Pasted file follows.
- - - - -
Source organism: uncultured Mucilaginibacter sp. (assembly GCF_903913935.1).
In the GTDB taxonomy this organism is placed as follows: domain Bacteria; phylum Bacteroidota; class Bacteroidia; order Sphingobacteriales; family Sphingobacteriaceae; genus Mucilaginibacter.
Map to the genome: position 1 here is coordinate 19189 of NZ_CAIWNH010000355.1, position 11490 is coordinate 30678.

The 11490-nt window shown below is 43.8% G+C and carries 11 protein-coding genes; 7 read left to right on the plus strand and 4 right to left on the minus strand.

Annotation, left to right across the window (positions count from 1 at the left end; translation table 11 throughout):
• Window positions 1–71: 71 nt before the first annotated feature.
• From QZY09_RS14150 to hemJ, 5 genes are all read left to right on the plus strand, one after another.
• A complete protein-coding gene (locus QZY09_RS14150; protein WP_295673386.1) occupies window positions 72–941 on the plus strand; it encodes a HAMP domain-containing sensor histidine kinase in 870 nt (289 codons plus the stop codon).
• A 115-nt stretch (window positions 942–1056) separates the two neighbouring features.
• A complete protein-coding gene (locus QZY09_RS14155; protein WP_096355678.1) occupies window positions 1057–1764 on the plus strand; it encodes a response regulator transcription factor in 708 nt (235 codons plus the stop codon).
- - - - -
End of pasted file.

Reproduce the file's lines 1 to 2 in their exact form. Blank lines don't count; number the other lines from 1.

Source organism: uncultured Mucilaginibacter sp. (assembly GCF_903913935.1).
In the GTDB taxonomy this organism is placed as follows: domain Bacteria; phylum Bacteroidota; class Bacteroidia; order Sphingobacteriales; family Sphingobacteriaceae; genus Mucilaginibacter.